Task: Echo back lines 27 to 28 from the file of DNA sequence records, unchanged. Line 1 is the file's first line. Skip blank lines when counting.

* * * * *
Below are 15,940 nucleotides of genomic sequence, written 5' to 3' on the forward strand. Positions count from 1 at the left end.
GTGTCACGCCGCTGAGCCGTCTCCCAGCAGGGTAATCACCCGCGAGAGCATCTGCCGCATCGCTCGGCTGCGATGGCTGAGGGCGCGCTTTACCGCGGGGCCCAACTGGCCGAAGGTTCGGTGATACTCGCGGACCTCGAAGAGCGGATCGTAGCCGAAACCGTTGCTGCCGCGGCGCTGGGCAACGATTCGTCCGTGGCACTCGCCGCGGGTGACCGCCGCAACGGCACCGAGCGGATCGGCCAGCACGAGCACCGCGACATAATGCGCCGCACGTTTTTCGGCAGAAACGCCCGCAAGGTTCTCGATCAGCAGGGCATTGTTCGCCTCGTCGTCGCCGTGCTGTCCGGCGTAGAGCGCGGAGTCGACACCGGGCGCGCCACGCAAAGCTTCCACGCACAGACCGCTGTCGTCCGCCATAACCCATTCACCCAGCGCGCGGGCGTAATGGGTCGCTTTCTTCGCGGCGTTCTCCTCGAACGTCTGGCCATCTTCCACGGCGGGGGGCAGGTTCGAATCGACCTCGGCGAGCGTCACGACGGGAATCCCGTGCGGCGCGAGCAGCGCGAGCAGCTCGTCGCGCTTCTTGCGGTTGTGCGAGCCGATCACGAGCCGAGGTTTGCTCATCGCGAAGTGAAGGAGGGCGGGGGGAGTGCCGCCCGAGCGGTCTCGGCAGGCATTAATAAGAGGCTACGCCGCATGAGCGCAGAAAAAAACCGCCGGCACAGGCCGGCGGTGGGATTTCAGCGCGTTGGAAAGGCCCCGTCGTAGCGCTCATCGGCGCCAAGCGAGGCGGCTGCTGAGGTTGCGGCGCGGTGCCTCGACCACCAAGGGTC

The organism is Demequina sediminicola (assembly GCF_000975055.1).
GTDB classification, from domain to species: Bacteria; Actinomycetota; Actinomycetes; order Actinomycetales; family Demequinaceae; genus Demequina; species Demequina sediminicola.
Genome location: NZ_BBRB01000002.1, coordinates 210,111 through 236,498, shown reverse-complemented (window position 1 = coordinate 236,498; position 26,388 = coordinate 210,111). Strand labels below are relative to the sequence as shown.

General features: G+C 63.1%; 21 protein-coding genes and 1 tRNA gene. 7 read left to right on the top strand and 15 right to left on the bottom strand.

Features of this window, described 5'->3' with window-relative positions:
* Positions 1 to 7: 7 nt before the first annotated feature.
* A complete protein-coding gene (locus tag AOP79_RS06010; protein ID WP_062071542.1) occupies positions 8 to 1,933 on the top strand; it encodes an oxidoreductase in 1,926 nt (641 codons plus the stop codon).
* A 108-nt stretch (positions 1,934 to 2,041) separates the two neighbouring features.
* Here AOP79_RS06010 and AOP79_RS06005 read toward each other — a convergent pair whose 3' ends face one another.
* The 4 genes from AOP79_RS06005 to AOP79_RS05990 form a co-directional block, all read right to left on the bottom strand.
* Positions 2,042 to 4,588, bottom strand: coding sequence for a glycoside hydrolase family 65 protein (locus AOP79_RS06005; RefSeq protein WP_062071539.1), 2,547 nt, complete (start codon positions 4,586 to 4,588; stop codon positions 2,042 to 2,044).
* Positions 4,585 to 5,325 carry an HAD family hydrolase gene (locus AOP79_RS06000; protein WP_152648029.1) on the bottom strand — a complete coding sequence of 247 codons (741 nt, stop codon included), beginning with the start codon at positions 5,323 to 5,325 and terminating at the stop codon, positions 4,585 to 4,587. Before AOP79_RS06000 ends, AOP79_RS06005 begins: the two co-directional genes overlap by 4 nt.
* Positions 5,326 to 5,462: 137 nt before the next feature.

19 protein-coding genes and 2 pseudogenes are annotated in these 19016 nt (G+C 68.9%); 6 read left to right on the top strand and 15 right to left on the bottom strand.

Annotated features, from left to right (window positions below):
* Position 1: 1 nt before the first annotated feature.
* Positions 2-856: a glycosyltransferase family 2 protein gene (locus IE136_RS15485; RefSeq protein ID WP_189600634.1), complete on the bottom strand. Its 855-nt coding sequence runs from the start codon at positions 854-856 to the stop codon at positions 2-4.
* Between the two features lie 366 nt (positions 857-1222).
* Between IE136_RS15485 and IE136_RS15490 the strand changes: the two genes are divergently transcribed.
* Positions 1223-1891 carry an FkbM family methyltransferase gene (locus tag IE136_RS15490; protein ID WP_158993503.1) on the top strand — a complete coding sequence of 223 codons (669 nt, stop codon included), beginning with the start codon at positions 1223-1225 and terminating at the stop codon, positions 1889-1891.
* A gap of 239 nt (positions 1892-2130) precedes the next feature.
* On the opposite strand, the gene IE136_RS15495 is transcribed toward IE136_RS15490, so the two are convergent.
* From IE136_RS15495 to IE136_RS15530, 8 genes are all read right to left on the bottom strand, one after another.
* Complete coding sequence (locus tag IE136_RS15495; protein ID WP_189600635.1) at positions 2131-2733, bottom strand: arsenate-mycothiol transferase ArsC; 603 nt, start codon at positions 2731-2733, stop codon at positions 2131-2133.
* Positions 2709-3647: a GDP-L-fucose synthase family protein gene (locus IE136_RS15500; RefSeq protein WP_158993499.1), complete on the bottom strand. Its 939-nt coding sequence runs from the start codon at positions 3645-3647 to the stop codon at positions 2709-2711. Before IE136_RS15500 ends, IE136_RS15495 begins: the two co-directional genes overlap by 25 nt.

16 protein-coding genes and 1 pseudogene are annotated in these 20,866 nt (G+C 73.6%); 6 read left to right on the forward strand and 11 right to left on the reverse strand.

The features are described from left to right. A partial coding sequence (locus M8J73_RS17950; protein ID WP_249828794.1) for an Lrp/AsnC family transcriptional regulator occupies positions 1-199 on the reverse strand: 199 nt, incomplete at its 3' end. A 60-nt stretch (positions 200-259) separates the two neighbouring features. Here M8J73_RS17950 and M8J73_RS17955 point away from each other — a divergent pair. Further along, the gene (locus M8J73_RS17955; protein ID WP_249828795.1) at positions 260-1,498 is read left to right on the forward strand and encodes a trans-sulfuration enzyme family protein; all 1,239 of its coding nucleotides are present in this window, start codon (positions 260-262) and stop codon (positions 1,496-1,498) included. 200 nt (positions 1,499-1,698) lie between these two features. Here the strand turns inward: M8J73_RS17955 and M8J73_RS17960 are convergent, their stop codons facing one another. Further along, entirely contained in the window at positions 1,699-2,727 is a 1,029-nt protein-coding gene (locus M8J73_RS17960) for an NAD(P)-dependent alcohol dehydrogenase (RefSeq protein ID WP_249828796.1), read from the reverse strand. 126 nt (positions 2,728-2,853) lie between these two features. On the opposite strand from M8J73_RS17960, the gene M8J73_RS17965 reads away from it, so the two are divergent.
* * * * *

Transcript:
* Positions 2709-3647: a GDP-L-fucose synthase family protein gene (locus IE136_RS15500; RefSeq protein WP_158993499.1), complete on the bottom strand. Its 939-nt coding sequence runs from the start codon at positions 3645-3647 to the stop codon at positions 2709-2711. Before IE136_RS15500 ends, IE136_RS15495 begins: the two co-directional genes overlap by 25 nt.

16 protein-coding genes and 1 pseudogene are annotated in these 20,866 nt (G+C 73.6%); 6 read left to right on the forward strand and 11 right to left on the reverse strand.